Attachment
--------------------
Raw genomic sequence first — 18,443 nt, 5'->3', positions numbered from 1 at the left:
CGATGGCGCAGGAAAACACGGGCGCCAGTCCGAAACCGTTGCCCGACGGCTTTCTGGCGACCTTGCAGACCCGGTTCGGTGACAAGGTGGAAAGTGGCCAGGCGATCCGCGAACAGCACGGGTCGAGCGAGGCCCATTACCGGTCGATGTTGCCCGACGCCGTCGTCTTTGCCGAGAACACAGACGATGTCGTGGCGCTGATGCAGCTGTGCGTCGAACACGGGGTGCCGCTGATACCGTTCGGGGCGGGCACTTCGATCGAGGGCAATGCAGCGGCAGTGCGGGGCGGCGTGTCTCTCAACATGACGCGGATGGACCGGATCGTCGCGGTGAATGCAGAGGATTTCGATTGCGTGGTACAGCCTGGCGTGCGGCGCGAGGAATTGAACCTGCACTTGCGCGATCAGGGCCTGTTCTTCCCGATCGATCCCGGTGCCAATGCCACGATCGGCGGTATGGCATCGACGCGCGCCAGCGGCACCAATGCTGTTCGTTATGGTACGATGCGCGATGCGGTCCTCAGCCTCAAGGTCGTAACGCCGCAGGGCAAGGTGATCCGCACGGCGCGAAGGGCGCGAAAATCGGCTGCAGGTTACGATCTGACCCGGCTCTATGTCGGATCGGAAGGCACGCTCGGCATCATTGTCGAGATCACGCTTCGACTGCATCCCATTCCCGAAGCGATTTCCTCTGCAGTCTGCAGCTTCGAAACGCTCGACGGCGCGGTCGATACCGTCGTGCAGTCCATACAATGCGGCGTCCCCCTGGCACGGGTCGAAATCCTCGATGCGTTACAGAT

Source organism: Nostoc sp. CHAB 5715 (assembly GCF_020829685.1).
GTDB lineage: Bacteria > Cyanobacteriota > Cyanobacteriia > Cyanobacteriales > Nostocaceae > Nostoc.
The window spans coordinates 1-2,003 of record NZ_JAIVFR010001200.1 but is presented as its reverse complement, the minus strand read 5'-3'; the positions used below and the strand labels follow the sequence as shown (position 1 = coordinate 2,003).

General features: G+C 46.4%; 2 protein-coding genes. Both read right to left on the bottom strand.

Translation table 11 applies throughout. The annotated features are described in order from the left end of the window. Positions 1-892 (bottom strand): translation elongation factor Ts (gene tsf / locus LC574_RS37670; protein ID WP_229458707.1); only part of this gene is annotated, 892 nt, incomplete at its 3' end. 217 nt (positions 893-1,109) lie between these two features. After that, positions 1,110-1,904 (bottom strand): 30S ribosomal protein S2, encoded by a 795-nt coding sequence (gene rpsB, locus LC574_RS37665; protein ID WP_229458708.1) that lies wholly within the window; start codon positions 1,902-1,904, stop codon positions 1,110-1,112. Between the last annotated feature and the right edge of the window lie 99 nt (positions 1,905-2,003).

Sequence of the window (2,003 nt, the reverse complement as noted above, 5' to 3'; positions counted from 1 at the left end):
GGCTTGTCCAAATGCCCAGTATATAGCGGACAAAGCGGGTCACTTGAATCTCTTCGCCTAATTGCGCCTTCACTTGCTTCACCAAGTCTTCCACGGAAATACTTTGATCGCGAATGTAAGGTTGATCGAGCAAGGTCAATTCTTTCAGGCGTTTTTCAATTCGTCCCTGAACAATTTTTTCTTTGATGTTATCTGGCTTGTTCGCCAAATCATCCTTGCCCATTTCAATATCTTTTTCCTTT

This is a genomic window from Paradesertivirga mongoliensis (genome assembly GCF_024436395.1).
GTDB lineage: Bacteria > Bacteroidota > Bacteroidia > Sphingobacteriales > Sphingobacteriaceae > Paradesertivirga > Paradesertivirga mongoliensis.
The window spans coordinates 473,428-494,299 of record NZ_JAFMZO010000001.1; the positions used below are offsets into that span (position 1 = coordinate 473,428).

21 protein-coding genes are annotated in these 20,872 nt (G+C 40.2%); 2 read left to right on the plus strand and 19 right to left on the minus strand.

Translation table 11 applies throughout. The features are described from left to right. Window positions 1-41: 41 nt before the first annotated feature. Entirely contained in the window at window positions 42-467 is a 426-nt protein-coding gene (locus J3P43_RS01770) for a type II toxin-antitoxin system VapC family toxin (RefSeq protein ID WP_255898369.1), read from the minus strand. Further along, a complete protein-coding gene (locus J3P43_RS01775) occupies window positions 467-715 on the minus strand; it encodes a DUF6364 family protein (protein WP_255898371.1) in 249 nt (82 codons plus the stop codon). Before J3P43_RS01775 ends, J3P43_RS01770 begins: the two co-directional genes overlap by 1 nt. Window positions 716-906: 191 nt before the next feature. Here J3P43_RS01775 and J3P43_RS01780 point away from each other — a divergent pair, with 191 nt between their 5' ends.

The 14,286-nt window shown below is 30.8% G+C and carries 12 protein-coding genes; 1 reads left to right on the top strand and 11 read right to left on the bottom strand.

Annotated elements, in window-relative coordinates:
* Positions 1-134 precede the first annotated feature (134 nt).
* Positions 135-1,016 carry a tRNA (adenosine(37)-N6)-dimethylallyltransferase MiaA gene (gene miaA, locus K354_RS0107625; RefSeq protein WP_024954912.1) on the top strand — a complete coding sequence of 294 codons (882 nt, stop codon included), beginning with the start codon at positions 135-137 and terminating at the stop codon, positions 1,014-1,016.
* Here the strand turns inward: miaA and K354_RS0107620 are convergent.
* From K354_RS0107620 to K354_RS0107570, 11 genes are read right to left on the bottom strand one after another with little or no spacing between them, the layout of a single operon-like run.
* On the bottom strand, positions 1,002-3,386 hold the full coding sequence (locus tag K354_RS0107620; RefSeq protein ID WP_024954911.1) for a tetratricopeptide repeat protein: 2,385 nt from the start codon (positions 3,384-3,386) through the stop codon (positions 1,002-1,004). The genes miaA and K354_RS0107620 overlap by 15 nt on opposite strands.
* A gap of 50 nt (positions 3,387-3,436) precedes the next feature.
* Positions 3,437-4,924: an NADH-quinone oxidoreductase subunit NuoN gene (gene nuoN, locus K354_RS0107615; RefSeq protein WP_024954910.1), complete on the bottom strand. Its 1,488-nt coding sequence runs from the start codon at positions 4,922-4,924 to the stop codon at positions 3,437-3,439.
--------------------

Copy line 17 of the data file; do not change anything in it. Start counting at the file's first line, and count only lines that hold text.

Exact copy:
* Positions 1-134 precede the first annotated feature (134 nt).